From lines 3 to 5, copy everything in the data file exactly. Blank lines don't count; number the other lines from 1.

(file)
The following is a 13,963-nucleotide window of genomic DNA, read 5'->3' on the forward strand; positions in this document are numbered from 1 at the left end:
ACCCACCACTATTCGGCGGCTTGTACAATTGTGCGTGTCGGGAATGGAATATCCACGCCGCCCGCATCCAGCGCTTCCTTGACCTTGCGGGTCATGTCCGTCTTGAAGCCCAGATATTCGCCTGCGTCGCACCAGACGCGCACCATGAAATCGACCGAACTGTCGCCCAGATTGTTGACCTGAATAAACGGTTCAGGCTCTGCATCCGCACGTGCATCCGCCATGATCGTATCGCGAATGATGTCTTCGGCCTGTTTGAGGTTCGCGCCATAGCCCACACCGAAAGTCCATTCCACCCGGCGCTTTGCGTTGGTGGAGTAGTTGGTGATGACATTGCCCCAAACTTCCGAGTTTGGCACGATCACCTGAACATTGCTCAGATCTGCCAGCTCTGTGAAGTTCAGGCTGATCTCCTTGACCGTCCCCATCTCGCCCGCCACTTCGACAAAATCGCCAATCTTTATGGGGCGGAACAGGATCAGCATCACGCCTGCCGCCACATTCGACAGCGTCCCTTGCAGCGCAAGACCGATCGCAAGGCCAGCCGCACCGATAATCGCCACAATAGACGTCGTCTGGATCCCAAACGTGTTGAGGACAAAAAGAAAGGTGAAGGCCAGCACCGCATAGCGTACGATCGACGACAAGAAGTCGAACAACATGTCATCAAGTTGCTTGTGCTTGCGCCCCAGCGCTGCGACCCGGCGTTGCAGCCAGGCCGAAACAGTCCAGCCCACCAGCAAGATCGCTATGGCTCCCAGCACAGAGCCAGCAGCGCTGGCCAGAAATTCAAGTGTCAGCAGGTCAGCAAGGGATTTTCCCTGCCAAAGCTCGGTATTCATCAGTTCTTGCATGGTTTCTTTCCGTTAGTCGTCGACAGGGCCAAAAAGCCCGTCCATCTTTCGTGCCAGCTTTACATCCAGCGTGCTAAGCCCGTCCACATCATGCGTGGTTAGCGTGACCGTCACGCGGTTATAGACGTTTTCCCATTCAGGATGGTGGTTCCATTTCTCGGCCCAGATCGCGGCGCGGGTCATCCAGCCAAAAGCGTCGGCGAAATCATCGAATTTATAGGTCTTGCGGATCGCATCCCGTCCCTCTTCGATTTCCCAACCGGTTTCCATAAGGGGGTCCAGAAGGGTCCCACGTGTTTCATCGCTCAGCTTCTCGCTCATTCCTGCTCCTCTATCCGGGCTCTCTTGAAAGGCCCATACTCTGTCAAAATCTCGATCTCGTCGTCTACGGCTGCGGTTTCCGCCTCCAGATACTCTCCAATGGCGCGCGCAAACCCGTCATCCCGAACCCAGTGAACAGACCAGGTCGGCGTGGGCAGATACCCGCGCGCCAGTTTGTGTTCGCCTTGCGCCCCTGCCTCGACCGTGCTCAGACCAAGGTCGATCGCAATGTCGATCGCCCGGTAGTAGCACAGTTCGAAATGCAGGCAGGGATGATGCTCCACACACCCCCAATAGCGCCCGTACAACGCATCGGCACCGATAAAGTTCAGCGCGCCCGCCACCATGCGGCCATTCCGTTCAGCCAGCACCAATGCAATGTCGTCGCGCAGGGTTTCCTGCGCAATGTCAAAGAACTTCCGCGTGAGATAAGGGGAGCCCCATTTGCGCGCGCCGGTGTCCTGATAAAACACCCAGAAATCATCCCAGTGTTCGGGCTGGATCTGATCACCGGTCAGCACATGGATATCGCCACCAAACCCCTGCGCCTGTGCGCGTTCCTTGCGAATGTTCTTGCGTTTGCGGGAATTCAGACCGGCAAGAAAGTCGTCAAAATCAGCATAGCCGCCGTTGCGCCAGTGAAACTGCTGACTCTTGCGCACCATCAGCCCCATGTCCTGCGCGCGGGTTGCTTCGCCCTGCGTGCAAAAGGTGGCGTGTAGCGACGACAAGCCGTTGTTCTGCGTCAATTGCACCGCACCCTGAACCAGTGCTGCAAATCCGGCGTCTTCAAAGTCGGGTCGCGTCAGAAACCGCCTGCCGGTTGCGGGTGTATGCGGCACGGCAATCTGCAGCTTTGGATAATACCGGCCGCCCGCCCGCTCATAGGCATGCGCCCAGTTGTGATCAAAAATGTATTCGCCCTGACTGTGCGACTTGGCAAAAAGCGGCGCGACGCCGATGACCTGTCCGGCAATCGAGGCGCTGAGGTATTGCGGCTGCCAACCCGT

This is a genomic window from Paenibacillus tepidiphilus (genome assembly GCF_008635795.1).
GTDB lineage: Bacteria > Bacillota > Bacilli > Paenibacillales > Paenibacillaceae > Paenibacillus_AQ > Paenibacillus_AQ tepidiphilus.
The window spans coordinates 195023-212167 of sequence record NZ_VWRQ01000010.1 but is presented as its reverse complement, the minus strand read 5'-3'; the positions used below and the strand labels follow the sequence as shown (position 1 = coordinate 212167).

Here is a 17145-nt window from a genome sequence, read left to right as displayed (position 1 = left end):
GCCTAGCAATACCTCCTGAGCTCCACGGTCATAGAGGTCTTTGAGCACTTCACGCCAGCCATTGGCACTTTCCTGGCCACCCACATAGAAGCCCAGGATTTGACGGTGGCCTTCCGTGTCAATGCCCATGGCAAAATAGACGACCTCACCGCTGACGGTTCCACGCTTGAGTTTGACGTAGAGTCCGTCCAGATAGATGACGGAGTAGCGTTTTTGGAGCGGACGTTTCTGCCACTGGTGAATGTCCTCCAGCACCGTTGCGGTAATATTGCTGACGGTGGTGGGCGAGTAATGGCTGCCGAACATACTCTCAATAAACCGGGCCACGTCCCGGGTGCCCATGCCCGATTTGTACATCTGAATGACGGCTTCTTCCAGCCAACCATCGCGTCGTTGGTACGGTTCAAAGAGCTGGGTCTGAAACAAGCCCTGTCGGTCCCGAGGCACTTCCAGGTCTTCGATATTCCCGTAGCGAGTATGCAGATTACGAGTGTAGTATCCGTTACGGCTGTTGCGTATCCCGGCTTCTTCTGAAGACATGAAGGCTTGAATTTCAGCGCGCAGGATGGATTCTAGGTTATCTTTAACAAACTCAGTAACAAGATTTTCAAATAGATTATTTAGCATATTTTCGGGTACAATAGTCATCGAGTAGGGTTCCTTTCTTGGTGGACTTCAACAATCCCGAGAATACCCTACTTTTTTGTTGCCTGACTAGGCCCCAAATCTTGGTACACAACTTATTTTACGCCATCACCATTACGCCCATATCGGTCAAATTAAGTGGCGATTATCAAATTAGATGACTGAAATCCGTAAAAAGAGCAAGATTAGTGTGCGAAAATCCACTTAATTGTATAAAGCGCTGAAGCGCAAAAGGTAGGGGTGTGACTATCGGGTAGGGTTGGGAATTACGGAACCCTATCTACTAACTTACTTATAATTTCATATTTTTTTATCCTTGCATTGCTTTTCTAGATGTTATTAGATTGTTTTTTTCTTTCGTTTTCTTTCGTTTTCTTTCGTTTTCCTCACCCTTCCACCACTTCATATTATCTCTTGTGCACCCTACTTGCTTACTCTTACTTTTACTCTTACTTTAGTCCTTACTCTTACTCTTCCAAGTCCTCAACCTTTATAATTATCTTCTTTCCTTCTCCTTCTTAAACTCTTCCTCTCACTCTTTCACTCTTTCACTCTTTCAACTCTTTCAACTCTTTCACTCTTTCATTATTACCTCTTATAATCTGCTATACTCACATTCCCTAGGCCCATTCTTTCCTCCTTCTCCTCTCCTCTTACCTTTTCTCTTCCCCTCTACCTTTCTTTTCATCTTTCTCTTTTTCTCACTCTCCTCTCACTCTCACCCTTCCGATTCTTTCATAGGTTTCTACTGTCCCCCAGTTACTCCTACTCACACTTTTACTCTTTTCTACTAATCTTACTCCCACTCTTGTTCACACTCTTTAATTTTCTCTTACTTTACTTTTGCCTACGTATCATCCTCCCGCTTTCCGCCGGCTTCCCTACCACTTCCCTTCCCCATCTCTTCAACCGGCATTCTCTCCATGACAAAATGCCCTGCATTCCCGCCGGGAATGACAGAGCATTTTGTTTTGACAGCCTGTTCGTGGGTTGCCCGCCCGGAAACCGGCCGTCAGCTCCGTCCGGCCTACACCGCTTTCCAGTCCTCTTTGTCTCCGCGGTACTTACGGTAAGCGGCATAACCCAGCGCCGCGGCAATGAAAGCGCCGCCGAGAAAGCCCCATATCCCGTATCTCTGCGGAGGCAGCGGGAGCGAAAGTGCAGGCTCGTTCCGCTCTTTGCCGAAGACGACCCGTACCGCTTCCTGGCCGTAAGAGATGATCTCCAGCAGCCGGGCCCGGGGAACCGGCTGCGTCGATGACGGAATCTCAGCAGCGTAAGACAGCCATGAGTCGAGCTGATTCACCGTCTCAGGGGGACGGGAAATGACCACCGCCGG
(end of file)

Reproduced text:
This is a genomic window from Paenibacillus tepidiphilus (genome assembly GCF_008635795.1).
GTDB lineage: Bacteria > Bacillota > Bacilli > Paenibacillales > Paenibacillaceae > Paenibacillus_AQ > Paenibacillus_AQ tepidiphilus.
The window spans coordinates 195023-212167 of sequence record NZ_VWRQ01000010.1 but is presented as its reverse complement, the minus strand read 5'-3'; the positions used below and the strand labels follow the sequence as shown (position 1 = coordinate 212167).